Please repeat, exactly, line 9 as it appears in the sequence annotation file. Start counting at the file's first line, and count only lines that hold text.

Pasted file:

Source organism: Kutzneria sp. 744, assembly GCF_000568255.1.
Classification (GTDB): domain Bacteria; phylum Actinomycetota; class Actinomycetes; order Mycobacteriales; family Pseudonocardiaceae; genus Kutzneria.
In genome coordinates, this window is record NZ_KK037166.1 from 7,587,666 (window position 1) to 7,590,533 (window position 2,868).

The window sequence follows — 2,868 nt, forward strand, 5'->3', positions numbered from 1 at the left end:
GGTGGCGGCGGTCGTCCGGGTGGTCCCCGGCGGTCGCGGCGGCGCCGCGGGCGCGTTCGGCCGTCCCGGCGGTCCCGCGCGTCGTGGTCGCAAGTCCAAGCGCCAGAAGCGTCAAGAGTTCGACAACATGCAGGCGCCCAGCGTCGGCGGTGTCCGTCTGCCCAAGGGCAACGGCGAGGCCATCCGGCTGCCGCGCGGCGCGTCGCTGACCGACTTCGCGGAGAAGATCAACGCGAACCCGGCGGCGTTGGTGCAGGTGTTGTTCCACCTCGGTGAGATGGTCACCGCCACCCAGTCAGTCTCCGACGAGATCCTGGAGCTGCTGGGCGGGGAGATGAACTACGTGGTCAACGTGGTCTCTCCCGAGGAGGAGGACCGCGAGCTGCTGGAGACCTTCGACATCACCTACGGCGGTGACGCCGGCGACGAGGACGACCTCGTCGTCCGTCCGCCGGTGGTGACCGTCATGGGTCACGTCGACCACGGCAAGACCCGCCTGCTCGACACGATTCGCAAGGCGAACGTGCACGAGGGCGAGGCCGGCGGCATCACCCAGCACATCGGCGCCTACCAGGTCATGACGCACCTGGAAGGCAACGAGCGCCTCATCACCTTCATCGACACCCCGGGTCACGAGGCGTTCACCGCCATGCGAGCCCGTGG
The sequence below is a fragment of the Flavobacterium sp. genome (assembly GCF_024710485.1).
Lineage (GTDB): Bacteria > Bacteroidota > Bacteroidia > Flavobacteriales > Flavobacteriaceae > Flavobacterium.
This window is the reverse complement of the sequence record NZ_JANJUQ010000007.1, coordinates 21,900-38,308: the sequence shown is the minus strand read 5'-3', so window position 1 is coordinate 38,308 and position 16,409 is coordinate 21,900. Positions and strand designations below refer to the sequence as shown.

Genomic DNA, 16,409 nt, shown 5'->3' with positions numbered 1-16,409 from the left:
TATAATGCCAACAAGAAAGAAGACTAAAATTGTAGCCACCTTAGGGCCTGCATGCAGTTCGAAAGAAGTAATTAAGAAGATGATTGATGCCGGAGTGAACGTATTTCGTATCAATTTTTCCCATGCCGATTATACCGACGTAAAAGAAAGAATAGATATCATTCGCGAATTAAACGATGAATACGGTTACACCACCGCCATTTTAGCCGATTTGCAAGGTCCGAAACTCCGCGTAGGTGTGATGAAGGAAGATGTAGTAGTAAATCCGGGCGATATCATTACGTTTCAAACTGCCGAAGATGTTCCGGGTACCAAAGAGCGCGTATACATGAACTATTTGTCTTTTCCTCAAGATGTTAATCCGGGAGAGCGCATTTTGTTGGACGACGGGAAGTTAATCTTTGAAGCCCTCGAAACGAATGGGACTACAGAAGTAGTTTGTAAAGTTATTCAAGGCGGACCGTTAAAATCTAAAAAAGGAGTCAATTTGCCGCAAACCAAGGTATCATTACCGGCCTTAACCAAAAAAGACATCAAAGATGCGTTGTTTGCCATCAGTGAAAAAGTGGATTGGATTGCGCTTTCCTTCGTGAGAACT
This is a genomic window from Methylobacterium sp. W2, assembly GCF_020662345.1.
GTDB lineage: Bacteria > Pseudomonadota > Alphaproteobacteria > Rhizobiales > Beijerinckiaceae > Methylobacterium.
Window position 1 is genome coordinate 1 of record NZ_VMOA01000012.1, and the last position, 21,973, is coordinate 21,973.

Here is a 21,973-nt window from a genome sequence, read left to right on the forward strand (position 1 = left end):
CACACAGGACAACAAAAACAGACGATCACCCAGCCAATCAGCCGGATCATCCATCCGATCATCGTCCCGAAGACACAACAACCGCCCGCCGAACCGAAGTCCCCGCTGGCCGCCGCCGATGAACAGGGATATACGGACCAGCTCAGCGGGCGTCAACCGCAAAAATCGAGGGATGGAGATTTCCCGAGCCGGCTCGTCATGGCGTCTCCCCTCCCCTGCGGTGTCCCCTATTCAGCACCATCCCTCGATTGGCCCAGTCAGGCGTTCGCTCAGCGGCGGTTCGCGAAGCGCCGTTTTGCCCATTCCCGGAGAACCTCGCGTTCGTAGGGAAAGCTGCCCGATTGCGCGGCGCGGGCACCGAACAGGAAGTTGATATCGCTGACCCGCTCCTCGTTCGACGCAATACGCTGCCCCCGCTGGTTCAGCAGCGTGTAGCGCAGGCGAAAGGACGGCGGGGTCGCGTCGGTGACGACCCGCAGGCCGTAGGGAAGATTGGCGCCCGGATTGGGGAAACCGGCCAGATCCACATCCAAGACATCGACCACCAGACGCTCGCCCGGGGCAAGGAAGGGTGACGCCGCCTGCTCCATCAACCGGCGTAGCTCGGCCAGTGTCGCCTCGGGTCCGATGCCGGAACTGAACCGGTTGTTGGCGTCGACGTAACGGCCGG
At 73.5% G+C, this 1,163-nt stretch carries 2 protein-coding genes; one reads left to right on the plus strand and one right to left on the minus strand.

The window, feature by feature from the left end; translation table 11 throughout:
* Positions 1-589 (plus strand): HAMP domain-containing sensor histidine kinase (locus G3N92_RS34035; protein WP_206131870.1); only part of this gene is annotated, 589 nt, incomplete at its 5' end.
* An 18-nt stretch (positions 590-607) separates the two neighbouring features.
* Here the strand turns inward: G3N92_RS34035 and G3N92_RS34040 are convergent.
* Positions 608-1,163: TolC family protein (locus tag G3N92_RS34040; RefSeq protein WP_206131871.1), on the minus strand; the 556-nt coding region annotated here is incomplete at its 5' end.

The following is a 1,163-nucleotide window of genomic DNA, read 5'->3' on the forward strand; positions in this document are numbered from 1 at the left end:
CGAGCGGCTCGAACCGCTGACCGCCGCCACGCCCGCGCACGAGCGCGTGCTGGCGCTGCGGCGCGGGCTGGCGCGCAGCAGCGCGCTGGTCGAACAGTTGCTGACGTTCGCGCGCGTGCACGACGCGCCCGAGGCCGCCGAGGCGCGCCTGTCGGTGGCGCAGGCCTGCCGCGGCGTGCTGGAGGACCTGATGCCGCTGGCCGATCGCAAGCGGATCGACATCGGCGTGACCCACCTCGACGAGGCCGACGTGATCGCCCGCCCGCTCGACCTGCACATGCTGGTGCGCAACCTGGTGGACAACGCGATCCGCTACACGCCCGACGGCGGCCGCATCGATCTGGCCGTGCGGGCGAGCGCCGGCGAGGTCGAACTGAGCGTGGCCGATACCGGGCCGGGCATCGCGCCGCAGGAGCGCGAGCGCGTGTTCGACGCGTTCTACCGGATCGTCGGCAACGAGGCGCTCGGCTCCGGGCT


Genomic DNA, 16,409 nt, shown 5'->3' with positions numbered 1-16,409 from the left: